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March 1986

Clinical and Microbiologic Consequences of Amikacin Use During a 42-Month Period

Author Affiliations

From the Medical Service (Drs Berk and Alvarez), Veterans Administration Medical Center, and the Department of Medicine (Drs Berk and Alvarez and Ms Holtsclaw-Berk), Quillen-Dishner College of Medicine, Johnson City, Tenn. Dr Verghese is a fellow in Infectious Disease at Boston University School of Medicine; Dr Ortega is a fellow in Hematology-Oncology at Mount Sinai School of Medicine, New York.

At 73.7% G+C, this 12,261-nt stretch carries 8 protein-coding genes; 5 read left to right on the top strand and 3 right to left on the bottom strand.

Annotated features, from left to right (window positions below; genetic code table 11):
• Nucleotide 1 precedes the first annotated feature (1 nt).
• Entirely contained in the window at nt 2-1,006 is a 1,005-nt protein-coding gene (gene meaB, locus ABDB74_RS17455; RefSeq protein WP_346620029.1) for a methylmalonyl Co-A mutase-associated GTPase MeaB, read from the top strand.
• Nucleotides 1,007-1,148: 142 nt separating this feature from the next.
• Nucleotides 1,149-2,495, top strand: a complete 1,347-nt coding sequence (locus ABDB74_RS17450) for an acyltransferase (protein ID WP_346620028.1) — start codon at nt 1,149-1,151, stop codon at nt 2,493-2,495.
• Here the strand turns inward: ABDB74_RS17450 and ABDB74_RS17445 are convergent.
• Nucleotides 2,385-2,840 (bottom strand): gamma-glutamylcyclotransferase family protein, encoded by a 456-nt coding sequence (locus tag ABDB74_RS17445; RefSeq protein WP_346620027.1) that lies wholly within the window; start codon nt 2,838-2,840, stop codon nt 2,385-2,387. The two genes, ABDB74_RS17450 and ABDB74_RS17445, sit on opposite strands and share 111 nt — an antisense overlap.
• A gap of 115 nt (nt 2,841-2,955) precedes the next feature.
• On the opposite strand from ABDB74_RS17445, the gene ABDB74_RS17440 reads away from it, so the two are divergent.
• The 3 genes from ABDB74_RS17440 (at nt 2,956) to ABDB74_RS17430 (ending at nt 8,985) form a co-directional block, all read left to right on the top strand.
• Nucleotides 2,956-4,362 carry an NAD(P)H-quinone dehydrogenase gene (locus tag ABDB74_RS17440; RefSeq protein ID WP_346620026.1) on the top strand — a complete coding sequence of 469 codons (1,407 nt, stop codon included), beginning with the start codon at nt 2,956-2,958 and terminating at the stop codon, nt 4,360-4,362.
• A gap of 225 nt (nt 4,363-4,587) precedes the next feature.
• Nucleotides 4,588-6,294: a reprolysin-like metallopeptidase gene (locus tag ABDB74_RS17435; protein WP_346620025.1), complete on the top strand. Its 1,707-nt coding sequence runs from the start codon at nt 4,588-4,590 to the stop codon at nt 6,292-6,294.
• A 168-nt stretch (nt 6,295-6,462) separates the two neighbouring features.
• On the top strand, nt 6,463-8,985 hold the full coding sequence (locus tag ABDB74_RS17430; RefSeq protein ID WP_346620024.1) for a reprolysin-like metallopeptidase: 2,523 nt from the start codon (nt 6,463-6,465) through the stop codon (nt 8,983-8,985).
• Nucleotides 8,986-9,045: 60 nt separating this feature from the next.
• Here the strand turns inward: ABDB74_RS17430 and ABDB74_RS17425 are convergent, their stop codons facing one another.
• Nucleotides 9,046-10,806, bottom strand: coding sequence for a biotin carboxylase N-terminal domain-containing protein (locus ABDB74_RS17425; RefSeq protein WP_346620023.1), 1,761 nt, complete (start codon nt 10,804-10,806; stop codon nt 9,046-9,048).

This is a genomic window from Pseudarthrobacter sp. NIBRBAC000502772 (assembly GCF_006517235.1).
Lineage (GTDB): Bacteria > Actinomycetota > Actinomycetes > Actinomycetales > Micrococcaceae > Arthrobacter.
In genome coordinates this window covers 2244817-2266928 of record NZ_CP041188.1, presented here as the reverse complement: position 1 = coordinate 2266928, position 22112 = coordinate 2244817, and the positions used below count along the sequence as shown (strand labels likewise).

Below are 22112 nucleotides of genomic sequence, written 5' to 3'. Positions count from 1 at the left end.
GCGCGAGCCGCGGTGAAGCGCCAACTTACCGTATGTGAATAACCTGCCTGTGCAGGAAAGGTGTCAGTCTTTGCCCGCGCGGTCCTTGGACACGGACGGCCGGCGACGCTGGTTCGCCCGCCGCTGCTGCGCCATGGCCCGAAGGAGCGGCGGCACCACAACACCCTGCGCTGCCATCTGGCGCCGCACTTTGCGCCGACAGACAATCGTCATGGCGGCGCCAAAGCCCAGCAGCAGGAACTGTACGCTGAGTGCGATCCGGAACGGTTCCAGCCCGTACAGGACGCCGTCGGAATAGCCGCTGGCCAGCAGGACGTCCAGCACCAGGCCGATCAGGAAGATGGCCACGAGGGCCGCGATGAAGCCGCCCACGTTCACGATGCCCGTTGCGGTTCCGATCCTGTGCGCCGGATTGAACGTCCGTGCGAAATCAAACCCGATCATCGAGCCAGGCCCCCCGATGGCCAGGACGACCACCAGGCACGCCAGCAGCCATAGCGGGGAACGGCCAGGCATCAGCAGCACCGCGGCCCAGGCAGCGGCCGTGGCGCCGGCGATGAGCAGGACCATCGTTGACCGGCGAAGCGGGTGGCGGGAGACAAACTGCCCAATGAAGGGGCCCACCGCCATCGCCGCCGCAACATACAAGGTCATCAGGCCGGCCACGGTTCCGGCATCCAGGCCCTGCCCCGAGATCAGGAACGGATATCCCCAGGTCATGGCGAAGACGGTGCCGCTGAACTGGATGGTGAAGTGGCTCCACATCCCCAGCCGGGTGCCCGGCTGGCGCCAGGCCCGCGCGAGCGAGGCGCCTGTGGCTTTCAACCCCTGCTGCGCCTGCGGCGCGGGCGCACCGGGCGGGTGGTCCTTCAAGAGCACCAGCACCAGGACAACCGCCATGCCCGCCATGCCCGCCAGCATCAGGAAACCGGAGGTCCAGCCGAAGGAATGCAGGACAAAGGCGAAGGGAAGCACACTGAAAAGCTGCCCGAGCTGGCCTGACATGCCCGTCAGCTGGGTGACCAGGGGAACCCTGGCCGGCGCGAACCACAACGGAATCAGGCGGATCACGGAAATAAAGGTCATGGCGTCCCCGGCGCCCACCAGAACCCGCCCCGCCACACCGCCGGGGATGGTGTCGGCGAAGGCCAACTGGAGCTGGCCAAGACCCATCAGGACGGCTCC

Arch Intern Med. 1986;146(3):538-541. doi:10.1001/archinte.1986.00360150160020

• In June 1980, 23% of our Pseudomonas aeruginosa isolates and 53% of our Serratia species were resistant to gentamicin and tobramycin. During a 3½-year period of almost exclusive amikacin usage, we noted a fall in overall resistance of gram-negative organisms to tobramycin and gentamicin from 18.8% and 19.3% to 15.2% and 16.2%, respectively. This fall in resistance was most notable for Escherichia coli, Proteus mirabilis, and Serratia species. During this period there was no increase in amikacin resistance. Age, hospitalization, prior antibiotic therapy, and Foley catheter use were predisposing factors in acquiring amikacin-resistant organisms. Amikacin-resistant gram-negative bacilli were usually sensitive to newer penicillins or cephalosporins.

(Arch Intern Med 1986;146:538-541)

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